Repeatedly gaining and losing weight (yo-yo dieting) can slow metabolism and pose risks to your overall health. Now, scienctific studies are questioning whether these diets are dangerous to your brain's memory function, too.
Low-carbohydrate diets are notoriously difficult to adhere to for long periods of time. Many of my patients have tried a low-carb diet and lost weight, some over 100 pounds, but most often the weight came back... and then some. Repeatedly gaining and losing weight (yo-yo dieting) can slow metabolism and pose risks to your overall health. Now, scientific studies are questioning whether these diets are dangerous to your brain's memory function, too.
Slower brain functions
Researchers at Tufts University have found that dieters who strive to eliminate most carbohydrates from their diets scored significantly lower on memory-based tasks than did subjects who simply reduced the amount of calories they ate.
The study subjects included 19 women ages 22 to 55, 9 of whom were put on a low-carbohydrate diet and 10 on a low-calorie but balanced diet. All subjects attended 5 memory-testing sessions in which their spatial memory, attention, cognitive skills, and short and long-term memory were assessed. These sessions were conducted throughout the 3 weeks of the study.
After 1 week of severe carbohydrate restriction, memory performance among the low-carb group, especially when dealing with difficult tasks, gradually decreased compared with the low-calorie group. In addition, the low-carb dieters had slower reaction times and faltered during tests of their visual-spatial memory.
Feeding the brain
The brain uses glucose as its main fuel but has no way of storing it for future use. The nerve cells use glucose immediately for energy, and if they cannot get this fuel, they aren't able to operate at peak capacity -- potentially leaving you feeling forgetful or unable to concentrate.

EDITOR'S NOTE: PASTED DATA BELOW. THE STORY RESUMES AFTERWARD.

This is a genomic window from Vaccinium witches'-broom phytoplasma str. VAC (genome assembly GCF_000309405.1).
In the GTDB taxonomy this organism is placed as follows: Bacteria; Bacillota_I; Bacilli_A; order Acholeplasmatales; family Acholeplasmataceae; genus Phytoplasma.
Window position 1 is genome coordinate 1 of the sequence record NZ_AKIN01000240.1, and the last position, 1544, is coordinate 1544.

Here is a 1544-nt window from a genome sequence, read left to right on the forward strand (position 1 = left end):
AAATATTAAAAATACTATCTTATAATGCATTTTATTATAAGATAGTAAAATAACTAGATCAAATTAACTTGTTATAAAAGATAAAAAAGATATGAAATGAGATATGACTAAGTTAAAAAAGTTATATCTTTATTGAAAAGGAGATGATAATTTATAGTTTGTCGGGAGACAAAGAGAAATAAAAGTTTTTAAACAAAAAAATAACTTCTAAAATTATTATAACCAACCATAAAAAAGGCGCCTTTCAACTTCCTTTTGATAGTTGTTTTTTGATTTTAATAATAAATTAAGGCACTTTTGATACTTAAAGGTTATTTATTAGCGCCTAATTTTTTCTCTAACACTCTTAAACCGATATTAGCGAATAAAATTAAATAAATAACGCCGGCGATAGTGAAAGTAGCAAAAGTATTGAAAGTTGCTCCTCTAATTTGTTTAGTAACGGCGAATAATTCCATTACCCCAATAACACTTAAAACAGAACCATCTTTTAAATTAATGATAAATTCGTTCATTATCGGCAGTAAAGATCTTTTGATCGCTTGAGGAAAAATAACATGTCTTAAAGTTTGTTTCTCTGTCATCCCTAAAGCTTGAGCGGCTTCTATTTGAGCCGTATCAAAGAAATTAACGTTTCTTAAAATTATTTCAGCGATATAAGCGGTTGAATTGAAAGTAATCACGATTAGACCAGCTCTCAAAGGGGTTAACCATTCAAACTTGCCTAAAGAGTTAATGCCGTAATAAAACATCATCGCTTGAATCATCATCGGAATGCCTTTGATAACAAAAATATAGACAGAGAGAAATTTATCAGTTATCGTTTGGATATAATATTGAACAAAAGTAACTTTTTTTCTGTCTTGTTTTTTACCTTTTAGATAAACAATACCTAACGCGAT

I read a study recently that found students and others who continually challenge their minds actually require more carbohydrates, and thus, seem to crave carbohydrate foods in direct proportion to how much they have to exert their brains. Perhaps carbohydrate cravings in such cases are the body's way of getting the brain the fuel it needs.
This study only tracked the dieters for 3 weeks and the study's sample size was small, but the authors suggest that, although low-carb diets can affect weight, they result in a lack of glucose to the brain that may be detrimental to learning, memory, and thinking.
According to the Tufts study, the popular low-carb diets—and particularly the "no-carb" diets—have the biggest potential for decreasing the ability to think and concentrate, and may also negatively affect overall mood. This could be one of the reasons many people have a hard time sticking with a no-carb meal plan.
What you need to know
I'd love to hear your thoughts and experiences with low-carb diets, dear readers.